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[GRiM] Lemme borrow your ears for a bit

Started by Marshall Burns, November 05, 2008, 09:41:00 PM

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Marshall Burns

Ok, so, as you probably know, I put together a CD of original music to accompany the Rustbelt ashcan.  The idea was for the songs to serve the same purposes that illustrations serve.  It worked on at least one person that I've heard from, and that's enough for me to call it a success.

I also plan to do this for GRiM, the game of operatic horror adventure (which is to say, Castlevania: the RPG).  The style is, in true Castlevania form, a smooth blend of Baroque, Rococo, Romantic, prog, and dance forms.  I've been composing for it for a while now, using a midi sequencer on my computer.  Which turned out to be really appropriate:  the cheesy midi synth sounds really hearken back to the old 16-bit and sometimes even 8-bit days.  I'm planning to just record it straight from the midi sequencer (perhaps using a few tricks I know to get some better timbre out of the drums), because it really just adds to the vibe I'm going for.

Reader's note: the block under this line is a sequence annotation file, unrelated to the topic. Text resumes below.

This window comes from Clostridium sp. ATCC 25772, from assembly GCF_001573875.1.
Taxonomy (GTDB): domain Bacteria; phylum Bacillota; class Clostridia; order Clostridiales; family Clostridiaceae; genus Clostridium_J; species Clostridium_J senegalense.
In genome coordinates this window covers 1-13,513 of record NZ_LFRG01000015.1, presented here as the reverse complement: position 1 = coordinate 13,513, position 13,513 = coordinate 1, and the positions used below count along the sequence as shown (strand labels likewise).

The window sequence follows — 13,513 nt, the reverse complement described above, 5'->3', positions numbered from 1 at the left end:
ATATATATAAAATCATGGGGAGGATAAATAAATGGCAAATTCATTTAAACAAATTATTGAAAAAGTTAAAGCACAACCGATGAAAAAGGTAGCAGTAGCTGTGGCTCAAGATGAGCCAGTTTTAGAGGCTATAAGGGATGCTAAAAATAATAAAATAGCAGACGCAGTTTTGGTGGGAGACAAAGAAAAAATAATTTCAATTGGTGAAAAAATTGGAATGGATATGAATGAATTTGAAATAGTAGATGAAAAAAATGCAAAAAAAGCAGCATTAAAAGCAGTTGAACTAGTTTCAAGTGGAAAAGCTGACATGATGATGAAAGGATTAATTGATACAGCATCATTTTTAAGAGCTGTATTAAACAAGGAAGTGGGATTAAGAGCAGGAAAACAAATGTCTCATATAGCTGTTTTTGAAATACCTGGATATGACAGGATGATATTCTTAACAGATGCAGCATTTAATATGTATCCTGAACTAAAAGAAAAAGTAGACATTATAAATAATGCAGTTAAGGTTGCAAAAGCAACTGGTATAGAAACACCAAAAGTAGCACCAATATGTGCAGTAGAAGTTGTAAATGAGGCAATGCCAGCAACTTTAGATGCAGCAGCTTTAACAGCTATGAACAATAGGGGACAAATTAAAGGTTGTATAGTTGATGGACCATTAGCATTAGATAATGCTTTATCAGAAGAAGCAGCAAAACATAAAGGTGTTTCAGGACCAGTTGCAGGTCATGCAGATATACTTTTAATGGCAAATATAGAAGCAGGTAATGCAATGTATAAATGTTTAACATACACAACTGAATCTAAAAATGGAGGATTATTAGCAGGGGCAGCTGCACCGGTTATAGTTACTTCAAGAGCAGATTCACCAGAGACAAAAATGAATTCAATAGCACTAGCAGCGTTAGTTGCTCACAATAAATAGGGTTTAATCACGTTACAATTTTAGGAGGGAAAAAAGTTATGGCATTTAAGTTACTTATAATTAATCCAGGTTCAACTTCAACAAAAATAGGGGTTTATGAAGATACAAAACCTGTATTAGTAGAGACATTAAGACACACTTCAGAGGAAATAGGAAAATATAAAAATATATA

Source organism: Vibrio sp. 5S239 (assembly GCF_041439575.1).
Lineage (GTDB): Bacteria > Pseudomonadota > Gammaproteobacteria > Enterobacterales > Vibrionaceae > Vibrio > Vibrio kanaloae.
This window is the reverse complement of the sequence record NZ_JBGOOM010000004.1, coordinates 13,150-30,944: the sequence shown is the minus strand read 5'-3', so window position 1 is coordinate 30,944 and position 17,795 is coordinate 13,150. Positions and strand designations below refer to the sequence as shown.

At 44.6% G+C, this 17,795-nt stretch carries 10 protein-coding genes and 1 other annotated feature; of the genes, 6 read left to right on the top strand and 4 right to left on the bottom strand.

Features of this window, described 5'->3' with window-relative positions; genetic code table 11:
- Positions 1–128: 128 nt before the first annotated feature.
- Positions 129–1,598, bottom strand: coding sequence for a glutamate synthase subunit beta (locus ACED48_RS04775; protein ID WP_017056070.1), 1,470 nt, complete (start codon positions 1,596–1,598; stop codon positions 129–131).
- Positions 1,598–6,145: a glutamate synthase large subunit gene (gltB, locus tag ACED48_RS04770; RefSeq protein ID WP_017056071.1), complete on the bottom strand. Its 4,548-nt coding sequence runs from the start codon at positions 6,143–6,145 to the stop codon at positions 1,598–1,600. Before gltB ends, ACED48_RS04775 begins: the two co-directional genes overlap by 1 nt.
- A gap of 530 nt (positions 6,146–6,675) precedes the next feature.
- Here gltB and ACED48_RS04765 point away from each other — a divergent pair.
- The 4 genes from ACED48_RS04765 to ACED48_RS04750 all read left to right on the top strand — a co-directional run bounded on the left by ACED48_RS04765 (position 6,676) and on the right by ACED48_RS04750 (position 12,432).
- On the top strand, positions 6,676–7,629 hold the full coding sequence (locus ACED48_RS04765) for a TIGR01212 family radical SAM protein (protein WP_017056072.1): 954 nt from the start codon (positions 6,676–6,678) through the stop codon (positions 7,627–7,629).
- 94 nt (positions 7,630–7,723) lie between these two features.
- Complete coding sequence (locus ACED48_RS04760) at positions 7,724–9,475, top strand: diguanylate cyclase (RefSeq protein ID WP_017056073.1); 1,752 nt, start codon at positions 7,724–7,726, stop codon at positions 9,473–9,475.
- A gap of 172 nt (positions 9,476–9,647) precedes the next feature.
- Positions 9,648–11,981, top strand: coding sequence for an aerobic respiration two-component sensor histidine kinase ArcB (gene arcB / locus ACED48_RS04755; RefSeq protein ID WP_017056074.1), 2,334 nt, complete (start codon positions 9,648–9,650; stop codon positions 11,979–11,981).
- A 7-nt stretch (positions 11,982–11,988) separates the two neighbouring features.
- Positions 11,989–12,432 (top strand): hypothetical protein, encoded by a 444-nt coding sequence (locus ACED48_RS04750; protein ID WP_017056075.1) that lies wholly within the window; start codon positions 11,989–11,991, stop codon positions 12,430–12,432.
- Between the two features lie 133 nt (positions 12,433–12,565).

At least, I think it does.  It's possible that I am too close to see any problems with it.

So, I'm gonna post a bunch of pieces and get some thoughts on them from you guys.  As you listen to them, here's the questions I'd like you to be thinking of answers for:

If you're familiar with Castlevania, does this music remind you of it?  Does it seem derivative, or does it have enough of an original flair to it?  Does the cheesy synth sound add to the atmosphere, or does it make you want to curse the sky and shake your fist at heaven?

Even if you're not familiar with Castlevania, what kind of moods, feelings, and images does this music invoke?  Does it seem appropriate for a game in which you storm the fortress of a malevolent, supernatural entity, doing battle with his legions of hideous minions in your relentless quest to put the master of the castle to death -- not just to save the world, but for intense and personal reasons?

To listen to the midis, you'll need to go to this page here.  They are composed using the synth patches of the Microsoft Wavetable Synth, which you have if you're running Windows.  Unless you bought a fancy soundcard or are using soundfonts of some sort, it will already be the default midi device.  It's important that you listen to these using the Microsoft Wavetable Synth, because each melody is done with a layer of instrument patches playing the same part, in order to achieve special timbres (not unlike mixing paint to get certain colors).